The Guest Artist Experience - Creative Writing
by Alexa Halim (Dance '21)
Welcome to our blog series by 2020 Summer Intern, Alexa Halim (Dance ’21). Alexa is covering recent guest artists in the different Art Areas at Kinder HSPVA, to give supporters a peek at what it’s like inside an HSPVA classroom. Enjoy!
Guest artists in the Creative Writing Department bring their unique writing styles to Kinder HSPVA so that students can explore different avenues for their writing and learn from the guests’ particular industry experiences. Through these masterclasses and lectures, the Creative Writing students further develop their own writing styles and explore possible careers.
Rising sophomore Lakshmi Sunder (Creative Writing ’23) was kind enough to share her experiences learning from three of the visiting writers from the 2019-2020 school year: poet and University of Texas professor Roger Reeves, prominent Latino playwright Octavio Solis, and editor Bunmi Ishola.
Roger Reeves has quickly become a favorite visitor to the Creative Writing Department! Since the students met him several years ago on one of their annual trips to the Texas Book Festival, Reeves has spent full weeks on the Kinder HSPVA campus as a resident visiting artist. This year, he used the great poem Epic of Gilgamesh and short story “The Semplica Girl Diaries” to teach about writing fiction and poetry. Known to be the first written story, the Epic of Gilgamesh was used to demonstrate how to find narratives in the students’ own poetry.
Lakshmi explains, “Roger Reeves’ mentorship really taught me about the practice of writing and revision, along with the importance of experimentation. …He really taught me about how form plays a role in the way a story is told, and it’s led me to revise my poems and short stories in more unique ways. I also learned about the importance of revision and how no first draft is perfect. I learned that your audience is what truly makes your writing, and that the goal of making art across all mediums is to find something and make it better – to change what already exists and find the right medium to tell your story. Mr. Reeves also taught me about sticking to a schedule and trying to write as much as you can. Even if the writing is bad, it’s still there.”
Octavio Solis, playwright of Quixote Nuevo, paid a visit to the Creative Writing Department thanks to our partnership with the Alley Theatre. Lakshmi recalls her valuable masterclass with Mr. Solis:
“I was inspired by how he took the 400+ year old novel Don Quixote and made it into something modern and unique. Mr. Solis came in for only about an hour, but I remember his lecture clearly because I loved the exercise we did. It was a grid exercise, in which we drew a hundred boxes out on a piece of paper and randomly filled them with nouns, verbs, adjectives, and adverbs. After, we had to write a poem in the order those words were put in… While it was meant to be a fun exercise, I felt like the randomness of it all made my final poem a lot more creative, emotional, and narrative-based than it would’ve been had I tried to create it another way. While writing, his exercise has helped me remove a filter in my mind and write from a place in my mind that did not really make sense. I’ve realized that letting your poem write you is a valid way to convey the human brain and tell a story, and it makes your writing all the more unique. When I have writer’s block, I think his exercise would be a helpful way to get my ideas going.”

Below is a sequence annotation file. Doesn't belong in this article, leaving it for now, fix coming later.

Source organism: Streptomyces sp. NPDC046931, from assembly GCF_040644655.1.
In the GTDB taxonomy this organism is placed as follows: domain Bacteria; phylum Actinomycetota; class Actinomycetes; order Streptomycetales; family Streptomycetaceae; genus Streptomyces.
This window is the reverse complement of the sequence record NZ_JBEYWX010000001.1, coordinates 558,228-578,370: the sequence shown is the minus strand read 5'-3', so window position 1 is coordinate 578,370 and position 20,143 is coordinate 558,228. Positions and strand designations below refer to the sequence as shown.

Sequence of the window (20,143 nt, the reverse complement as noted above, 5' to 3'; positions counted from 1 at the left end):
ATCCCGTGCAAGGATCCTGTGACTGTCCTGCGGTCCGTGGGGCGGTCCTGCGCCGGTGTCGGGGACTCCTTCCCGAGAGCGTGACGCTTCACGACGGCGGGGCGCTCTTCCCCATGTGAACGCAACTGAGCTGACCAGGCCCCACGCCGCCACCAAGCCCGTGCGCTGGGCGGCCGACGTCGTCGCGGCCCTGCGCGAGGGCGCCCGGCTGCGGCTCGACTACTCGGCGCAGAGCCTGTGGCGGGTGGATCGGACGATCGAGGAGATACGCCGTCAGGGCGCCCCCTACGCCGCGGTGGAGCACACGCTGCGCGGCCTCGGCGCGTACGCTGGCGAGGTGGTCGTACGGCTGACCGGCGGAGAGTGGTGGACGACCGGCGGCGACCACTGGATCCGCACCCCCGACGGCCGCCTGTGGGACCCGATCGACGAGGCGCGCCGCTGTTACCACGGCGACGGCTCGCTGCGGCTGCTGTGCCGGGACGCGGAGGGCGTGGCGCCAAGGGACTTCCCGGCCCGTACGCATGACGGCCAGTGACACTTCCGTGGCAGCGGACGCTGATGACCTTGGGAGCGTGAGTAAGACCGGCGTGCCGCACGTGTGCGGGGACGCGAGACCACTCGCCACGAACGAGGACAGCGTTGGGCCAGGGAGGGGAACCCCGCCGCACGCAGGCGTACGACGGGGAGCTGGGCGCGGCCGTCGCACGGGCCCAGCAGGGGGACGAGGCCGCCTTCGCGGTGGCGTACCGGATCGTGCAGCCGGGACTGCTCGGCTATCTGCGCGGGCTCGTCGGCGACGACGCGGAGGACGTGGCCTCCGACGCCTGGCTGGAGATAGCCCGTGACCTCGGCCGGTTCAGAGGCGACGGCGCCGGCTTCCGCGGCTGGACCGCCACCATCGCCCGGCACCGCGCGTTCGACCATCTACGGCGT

Another of Lakshmi’s favorite guests was Bunmi Ishola. Ms. Ishola is an editor at a publishing company that specializes in children’s books, and she was introduced to the school through her friend, Kinder HSPVA Magnet Coordinator Jonathan Klein. Ms. Ishola taught about the importance of networking, the need to ensure there is not offensive or ignorant language in one’s writing, and problems around the lack of diversity in the publishing industry.
Lakshmi says that this motivated her “to advocate for more racial and gender diversity” both with publishing and writing. She continued: “Ms. Ishola helped me better myself as an artist by showing me how I can take my passion for writing and make a practical career out of it. Though I don’t know if I would ever pursue publishing, it’s helpful to know about that industry. I do want to become an author, and knowing about the “other side” of that career is really important. I learned about what editors do on a daily basis, became informed on the need to fact-check your writing even if it’s fictional, and the importance of inclusivity and diversity in novels and other works.”
These guest artists come in “with an organized curriculum and an overall openness that made me feel comfortable with asking [questions],” says Lakshmi. With these masterclasses and lectures from professionals in their field, students are able to learn how to pursue a career in their passion!